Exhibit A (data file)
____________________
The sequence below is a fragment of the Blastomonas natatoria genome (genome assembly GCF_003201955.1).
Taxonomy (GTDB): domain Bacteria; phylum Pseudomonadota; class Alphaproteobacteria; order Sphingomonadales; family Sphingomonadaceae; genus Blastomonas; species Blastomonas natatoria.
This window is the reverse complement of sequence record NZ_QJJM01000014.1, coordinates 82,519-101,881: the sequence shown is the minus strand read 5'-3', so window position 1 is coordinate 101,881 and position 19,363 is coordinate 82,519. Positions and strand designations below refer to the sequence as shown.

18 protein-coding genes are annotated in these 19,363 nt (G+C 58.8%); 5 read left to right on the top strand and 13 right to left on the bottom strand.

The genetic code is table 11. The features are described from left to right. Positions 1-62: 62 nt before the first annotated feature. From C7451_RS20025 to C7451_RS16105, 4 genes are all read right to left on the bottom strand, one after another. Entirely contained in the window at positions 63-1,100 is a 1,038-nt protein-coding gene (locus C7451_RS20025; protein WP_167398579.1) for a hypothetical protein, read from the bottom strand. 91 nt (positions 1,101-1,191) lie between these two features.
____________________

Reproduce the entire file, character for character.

The sequence below is a fragment of the Blastomonas natatoria genome (genome assembly GCF_003201955.1).
Taxonomy (GTDB): domain Bacteria; phylum Pseudomonadota; class Alphaproteobacteria; order Sphingomonadales; family Sphingomonadaceae; genus Blastomonas; species Blastomonas natatoria.
This window is the reverse complement of sequence record NZ_QJJM01000014.1, coordinates 82,519-101,881: the sequence shown is the minus strand read 5'-3', so window position 1 is coordinate 101,881 and position 19,363 is coordinate 82,519. Positions and strand designations below refer to the sequence as shown.

18 protein-coding genes are annotated in these 19,363 nt (G+C 58.8%); 5 read left to right on the top strand and 13 right to left on the bottom strand.

The genetic code is table 11. The features are described from left to right. Positions 1-62: 62 nt before the first annotated feature. From C7451_RS20025 to C7451_RS16105, 4 genes are all read right to left on the bottom strand, one after another. Entirely contained in the window at positions 63-1,100 is a 1,038-nt protein-coding gene (locus C7451_RS20025; protein WP_167398579.1) for a hypothetical protein, read from the bottom strand. 91 nt (positions 1,101-1,191) lie between these two features.